Atmospheres that are sufficiently demeaning to women may be actionable as a hostile work environment even if the environment is not coercive or directed towards the plaintiff, Mille at 469-470 (1995); Beyda v. City of L.A., 65 Cal.App.4th 521; Pantoja v. Anton, 198 Cal.App.4th 87 (2011) where the court held evidence of harassment towards other women was admissible to show discriminatory intent or biased intent based upon gender even though the conduct occurred outside of her presence when she did not work for Defendant; Hurley v. Atlantic, 174 F.3d 95, 110 (3rd Cir. 1999) witnessing harassment of other women at work may show that the workplace was hostile; Weeks v. Baker, 63 Cal.4th 1128, 1160-1163 (1998); Bihun v. AT&T, 13 Cal.App.4th 976, 987-991 (1993). Impliedly or expressing conditioning employment on the submission to or tolerance of unwelcome sexual advances, or the creation of a work environment that is hostile or abusive on the basis of sex is sexual harassment, McGroy v. Applied, 212 Cal.App.4th 1510 (2013). “Harassment focuses on situations in which the social environment of the workplace becomes intolerable because the harassment (whether verbal, physical, or visual) communicates an offensive message to the harassed employee, Roby v. McKesson, 47 Cal.4th 686, 707 (2009).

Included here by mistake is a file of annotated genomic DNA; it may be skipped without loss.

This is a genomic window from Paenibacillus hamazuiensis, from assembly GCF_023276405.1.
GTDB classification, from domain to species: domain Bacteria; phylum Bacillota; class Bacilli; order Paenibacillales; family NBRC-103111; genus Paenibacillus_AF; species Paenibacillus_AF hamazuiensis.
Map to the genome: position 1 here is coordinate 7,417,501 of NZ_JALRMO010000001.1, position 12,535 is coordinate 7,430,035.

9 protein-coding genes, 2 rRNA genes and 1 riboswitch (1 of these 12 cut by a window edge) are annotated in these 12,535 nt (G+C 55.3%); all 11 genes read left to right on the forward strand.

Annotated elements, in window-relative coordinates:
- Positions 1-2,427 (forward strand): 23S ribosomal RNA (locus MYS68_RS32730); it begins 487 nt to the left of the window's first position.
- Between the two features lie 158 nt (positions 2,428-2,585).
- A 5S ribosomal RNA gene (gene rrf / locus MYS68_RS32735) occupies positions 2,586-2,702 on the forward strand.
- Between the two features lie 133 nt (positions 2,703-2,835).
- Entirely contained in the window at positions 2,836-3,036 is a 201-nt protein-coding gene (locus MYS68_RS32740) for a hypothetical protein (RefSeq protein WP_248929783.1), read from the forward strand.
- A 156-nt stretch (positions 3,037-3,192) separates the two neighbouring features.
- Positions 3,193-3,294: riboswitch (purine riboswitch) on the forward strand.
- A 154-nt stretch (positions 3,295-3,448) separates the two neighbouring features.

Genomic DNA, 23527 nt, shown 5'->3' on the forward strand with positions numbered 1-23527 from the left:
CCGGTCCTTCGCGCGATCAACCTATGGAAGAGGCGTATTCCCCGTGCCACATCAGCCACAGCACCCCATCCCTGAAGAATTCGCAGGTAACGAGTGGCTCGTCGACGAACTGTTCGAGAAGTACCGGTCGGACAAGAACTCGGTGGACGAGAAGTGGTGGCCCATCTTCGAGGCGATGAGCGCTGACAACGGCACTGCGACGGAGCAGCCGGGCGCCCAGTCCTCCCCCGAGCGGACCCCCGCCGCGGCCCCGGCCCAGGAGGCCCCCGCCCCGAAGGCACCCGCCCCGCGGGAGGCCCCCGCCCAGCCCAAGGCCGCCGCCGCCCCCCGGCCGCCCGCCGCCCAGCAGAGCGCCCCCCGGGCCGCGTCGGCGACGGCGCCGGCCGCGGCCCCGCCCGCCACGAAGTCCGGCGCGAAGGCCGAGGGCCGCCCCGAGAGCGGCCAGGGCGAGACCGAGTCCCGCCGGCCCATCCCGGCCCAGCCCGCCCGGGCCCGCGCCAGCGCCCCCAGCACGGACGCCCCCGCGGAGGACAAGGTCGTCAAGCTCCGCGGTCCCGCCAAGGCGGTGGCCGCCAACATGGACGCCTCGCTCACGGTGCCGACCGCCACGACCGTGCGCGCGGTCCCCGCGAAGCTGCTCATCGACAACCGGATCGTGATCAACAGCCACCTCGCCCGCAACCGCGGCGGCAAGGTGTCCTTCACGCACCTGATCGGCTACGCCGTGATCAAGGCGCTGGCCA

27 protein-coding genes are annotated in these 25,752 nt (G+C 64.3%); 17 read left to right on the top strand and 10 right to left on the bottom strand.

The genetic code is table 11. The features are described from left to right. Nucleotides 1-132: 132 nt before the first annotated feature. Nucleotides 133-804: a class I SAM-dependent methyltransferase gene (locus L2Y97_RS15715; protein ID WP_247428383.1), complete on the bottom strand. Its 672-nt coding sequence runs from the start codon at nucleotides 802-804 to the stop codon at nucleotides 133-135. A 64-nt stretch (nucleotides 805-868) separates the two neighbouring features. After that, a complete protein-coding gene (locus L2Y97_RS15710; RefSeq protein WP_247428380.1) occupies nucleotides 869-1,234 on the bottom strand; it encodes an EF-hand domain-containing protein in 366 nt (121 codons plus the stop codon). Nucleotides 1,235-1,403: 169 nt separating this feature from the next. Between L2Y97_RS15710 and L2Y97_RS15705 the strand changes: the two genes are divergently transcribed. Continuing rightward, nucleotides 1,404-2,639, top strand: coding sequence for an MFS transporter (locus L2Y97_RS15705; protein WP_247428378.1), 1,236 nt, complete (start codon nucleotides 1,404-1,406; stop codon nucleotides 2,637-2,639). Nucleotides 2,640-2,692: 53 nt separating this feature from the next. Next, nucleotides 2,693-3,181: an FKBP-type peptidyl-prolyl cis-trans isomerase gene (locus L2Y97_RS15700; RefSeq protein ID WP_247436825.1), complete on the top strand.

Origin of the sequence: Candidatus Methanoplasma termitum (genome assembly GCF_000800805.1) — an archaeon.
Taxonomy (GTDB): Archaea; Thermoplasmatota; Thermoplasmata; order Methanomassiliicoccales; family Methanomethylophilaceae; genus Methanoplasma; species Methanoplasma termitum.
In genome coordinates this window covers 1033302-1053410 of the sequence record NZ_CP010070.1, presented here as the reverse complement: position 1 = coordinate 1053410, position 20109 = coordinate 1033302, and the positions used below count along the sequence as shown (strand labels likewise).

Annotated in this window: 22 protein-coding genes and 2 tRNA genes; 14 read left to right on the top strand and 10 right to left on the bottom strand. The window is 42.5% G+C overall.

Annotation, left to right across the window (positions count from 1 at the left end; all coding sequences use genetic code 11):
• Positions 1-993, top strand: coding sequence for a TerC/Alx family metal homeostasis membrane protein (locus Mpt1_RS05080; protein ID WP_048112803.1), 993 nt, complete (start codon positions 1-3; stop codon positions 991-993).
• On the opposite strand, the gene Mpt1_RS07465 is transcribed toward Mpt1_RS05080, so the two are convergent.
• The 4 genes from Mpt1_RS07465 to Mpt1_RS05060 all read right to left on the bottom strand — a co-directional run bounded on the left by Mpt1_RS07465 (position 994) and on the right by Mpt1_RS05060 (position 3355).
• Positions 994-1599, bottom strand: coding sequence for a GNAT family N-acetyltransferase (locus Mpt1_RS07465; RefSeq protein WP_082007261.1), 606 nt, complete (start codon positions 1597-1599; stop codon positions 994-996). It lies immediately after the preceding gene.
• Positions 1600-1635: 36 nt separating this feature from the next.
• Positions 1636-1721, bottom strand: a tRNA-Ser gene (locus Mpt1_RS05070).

Although this article is about sexual harassment, hostile work environments can also be based upon age, disability, gender, or race. If you have questions about what constitutes a hostile work environment you can sue for contact our law firm. We are experienced in California hostile work environment cases. Call 877-525-0700 for a confidential discussion about your workplace rights.